Advantages and Disadvantages of Cross-Training Employees

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Advantages Disadvantages Cross Training Employees Business

After going through the entire employee search, interview and hiring process, it’s time to train your business’ new employee. Typically when someone is hired on a managerial level, they are cross-trained to perform a variety of tasks in multiple roles within the organization. Now it has become common for new, non-manager level employees to also learn skills required for various roles.

While cross-training employees can provide great benefits to any business, there can also be some downsides. Here are a few pros and cons of cross-training employees.

The Advantages of Cross-Training Employees 


If there is only one guy in the office who knows how to troubleshoot network issues, what will happen when he’s out for a week with the flu? You might as well close up shop if he’s not there. Having cross-trained employees would be beneficial in situations like this because when Jeff is out with the flu and your whole network is upside down, you’ll have Sarah as a backup. This may also come in handy when a position is vacated. Cross-trained employees can take on some of the responsibilities until the position is refilled.


Every business owner knows that sometimes unexpected disasters just happen. When you need all hands on deck in dire situations, organizations that cross-train will have a better chance of bouncing back quickly from major disruptions.


Cross-training employees can improve the way things are done because team members must understand the process before teaching the new hire the ropes. Sometimes as new employees are trained, they may even see a more efficient way to complete a task because they have a different point of view. It’s a learning process for everyone involved.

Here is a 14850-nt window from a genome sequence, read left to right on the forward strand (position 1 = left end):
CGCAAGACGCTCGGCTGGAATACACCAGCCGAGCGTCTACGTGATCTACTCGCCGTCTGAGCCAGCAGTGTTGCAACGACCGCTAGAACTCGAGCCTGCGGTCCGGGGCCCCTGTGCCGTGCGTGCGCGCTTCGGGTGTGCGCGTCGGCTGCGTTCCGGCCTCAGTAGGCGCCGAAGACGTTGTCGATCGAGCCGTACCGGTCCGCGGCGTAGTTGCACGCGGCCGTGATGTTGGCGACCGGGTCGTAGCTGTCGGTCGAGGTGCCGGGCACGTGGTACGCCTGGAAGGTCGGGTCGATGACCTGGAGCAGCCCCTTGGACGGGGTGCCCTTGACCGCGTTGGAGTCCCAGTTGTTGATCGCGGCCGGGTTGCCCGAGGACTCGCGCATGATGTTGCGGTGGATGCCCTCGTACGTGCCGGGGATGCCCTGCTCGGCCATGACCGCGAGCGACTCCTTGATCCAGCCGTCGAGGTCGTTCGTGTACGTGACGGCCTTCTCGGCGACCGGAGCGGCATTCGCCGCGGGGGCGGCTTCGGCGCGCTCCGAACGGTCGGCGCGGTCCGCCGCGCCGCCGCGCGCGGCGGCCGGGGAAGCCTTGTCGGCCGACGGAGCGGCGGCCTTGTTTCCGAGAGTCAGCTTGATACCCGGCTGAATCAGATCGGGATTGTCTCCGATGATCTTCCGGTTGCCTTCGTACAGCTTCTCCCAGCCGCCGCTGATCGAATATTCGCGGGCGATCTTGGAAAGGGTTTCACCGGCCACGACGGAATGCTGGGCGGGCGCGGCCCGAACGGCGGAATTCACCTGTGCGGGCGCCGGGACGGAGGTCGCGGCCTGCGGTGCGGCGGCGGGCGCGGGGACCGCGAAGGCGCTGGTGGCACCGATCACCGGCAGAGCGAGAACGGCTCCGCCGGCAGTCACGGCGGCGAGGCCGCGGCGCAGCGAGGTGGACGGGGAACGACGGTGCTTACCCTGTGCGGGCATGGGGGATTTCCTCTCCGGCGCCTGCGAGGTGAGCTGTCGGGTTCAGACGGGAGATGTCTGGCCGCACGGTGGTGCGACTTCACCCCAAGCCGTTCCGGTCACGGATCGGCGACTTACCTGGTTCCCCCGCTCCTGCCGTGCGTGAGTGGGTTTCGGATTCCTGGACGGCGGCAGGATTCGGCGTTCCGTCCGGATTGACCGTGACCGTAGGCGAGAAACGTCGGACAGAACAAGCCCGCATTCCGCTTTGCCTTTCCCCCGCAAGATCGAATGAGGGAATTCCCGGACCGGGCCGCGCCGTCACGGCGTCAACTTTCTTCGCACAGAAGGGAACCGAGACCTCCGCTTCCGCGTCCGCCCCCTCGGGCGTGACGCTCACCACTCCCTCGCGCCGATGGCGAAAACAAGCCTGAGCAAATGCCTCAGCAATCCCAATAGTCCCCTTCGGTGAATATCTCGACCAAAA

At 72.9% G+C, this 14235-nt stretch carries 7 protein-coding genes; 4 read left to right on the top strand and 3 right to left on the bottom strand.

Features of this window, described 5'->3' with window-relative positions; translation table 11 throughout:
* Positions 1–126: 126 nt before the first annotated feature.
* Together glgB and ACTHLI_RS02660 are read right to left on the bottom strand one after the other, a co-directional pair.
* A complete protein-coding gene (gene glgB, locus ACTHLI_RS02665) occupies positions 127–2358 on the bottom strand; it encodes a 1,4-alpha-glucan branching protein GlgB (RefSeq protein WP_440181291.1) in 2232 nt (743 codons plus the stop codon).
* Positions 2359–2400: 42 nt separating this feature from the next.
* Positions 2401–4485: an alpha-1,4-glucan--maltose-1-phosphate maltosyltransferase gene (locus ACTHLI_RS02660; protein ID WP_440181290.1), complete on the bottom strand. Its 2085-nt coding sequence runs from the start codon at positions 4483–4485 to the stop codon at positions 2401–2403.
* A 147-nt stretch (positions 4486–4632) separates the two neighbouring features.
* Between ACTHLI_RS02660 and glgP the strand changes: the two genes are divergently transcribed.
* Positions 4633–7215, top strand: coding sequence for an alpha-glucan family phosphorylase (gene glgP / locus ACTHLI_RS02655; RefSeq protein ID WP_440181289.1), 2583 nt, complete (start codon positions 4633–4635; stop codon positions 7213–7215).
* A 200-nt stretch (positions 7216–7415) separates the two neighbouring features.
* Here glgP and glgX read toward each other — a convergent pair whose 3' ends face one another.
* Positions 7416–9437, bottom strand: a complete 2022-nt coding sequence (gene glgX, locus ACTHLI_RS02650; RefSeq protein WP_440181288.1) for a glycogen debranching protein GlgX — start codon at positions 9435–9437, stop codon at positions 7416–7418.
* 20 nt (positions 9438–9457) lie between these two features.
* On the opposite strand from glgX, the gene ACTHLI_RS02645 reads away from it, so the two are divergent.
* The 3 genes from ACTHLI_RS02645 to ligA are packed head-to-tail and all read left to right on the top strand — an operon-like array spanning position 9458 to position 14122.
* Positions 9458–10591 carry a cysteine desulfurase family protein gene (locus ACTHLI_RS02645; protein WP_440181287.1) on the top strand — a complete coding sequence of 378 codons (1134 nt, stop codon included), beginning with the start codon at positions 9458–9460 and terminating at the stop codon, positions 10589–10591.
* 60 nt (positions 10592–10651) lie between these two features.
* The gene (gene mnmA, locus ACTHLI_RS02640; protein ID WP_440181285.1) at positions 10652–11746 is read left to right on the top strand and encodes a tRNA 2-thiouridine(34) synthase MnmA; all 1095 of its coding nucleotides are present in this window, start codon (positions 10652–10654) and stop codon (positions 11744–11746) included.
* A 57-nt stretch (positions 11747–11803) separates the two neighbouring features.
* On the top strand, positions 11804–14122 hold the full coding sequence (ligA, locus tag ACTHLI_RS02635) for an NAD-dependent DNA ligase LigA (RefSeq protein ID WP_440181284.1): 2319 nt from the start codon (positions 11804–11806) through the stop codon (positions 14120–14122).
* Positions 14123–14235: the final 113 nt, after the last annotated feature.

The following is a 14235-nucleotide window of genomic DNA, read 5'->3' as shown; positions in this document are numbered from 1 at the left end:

Cross-training not only adds value to the business, but also to the employee. When an employee is given more responsibilities, he or she might see it as a manager putting more time and trust into that person’s personal and professional development. Employees might feel as if they have more to offer to the company than they originally thought.

The Disadvantages of Cross-Training Employees 

Employee Morale

Taking responsibilities away from one employee and passing them onto another employee can break a person’s confidence. It could be even worse when those responsibilities are given to someone who just learned the skills required to fulfill them. Employees might feel as if they aren’t good enough for the job they were hired for, or that they might be easily replaced. Always consider intangible factors like the impact on employee motivation when cross-training your team.


While healthy competition is great for business and production, unhealthy competition can create major conflicts within a company. If employees feel as if their jobs are being threatened, they might go to unethical extremes to make sure they keep their position. It could lead to gossip circulating around the office, employees putting personal problems above their work, and possibly even blackmailing. If word gets out to the public about the internal turmoil, it may soil your company and brand.


Many times, people are not 100 percent satisfied at work as it is. So generally, when an employee assumes more responsibilities, he or she might expect an increase in pay. If one person gets a raise while no one else does and word spreads around the office about it, the other employees might feel unfairly treated. They might begin to feel resentment towards their tasks, manager and maybe even the company.

Loss of Focus

By cross-training employees, you lose specialized knowledge. Cross-training teaches employees a little bit about a lot of things. It spreads their understanding and capabilities over a wide range of skills and tasks. A person who was hired for a specific position who shares responsibilities with an employee from a different role might lose sight of their main focus.

Cross-training employees is not the best tactic for every business. It can have positive effects as well as negative effects. Carefully developing a cross-training program, utilizing technology and keeping your company culture in mind can help your small business reap the benefits of this strategy.

Cecillia Barr

Cecillia Barr has a bachelors of science in business administration degree in marketing from the University of Central Florida. She is known for covering personal and business finance and debt solutions. Connect with Cecillia on Twitter.